If you delight in letters--remember them?-- as well as food, American history, and familial fondness, read this book. It's called Slick as a Mitten, by Dennis M. Larsen, it's published by Washington State University Press , and it's about a character named Ezra Meeker.
The book, rich with old photos, is based on Meeker's letters, mostly to his wife, Eliza Jane. She and Ezra came west on
Unimaginable in this era of Bank of America et al? The mid to late 1890's were a time of bank closings and financial downturn in the US.
Once gold was discovered in the Klondike area in 1897, the race was on. But, unsurprisingly, so many masses of people arriving in an inhospitable area did not find enough to eat. People suggested that there was more money to be made in supplying miners than in engaging in mining itself. "There are no fresh vegetables of any kind here," said one.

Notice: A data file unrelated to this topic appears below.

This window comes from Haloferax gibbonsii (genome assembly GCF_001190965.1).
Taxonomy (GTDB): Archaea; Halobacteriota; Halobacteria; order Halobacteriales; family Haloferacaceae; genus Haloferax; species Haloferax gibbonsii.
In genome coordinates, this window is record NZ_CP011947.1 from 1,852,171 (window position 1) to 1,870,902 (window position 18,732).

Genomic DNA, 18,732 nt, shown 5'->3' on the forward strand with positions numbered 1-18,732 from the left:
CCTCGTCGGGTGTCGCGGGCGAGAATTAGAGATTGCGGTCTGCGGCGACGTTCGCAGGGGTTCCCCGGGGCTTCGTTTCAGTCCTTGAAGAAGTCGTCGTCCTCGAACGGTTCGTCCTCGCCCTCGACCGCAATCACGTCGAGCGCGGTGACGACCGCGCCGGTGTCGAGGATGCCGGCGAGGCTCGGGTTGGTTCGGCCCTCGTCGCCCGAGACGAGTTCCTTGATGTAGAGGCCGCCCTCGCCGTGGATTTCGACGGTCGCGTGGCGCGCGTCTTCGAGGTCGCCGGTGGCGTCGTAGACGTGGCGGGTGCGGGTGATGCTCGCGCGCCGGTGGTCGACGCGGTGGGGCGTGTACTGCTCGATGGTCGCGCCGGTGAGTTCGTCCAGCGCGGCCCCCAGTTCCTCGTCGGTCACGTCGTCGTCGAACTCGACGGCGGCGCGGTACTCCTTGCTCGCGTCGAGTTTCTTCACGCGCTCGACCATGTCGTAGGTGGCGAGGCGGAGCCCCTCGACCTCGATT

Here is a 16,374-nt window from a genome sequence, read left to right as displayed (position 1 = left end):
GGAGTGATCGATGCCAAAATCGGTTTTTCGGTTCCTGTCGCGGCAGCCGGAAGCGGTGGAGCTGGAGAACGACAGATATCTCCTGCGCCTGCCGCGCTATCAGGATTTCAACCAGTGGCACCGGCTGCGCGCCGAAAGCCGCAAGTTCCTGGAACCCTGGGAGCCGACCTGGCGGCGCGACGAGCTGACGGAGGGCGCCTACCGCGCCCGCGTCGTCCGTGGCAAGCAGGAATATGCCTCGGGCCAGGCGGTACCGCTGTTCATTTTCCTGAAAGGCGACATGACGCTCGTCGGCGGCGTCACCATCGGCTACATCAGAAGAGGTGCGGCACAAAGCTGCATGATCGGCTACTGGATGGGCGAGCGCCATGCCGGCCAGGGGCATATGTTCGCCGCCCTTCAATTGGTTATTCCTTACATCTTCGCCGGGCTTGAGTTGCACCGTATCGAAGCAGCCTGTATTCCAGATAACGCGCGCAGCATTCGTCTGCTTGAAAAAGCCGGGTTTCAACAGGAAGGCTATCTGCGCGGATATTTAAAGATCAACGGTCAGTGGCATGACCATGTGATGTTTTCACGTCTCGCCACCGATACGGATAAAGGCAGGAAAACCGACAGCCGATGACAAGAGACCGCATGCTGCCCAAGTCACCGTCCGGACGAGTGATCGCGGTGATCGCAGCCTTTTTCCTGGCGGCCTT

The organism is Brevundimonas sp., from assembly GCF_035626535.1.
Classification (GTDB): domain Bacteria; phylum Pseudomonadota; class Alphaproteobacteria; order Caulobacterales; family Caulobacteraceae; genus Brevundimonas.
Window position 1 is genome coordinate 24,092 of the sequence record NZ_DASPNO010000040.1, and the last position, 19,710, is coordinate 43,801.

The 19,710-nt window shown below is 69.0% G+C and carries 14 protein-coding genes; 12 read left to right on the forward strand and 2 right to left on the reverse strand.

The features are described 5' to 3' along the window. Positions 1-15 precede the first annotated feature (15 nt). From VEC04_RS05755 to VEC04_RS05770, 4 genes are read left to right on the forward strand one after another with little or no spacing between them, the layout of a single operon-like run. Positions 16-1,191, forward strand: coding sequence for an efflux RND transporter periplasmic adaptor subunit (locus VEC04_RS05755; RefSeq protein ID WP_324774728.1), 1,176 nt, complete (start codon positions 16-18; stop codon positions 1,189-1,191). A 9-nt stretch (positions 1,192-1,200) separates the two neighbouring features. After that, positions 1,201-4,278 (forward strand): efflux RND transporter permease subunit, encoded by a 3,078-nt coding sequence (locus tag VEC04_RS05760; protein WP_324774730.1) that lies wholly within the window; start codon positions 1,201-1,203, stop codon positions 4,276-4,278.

Meeker took note of this and decided to supply both fresh and dried veg, as well as reconstitutable eggs to the populations springing up in Yukon tent cities. He specialized in granulated and sliced potatoes, dried cabbage, squash, sweet potatoes, turnips, pop corn, and fresh oysters from the east, hauling everything first by steamer, then along icy trails with "teamsters," and floating produce down the Yukon River.
He was 67 when he started. In three years he had made possible the movement of almost 100 tons of food. And throughout those years, he wrote regularly to Wife, back home in Washington, signing himself Husband. It was Eliza Jane who supervised the dehydration of the eggs, and the preparation and packing of the veggies.
As for the phrase slick as a mitten, Ezra lost his assets that way, he said, swiftly. I picture a thick leather mitten, coated with ice.
ps Meeker planned the town of Puyallup, and named it. The name honored the native people there, known as the "generous people," but whether their generosity extended to the deeding of their lands to white settlers for hop growing I do not know. ..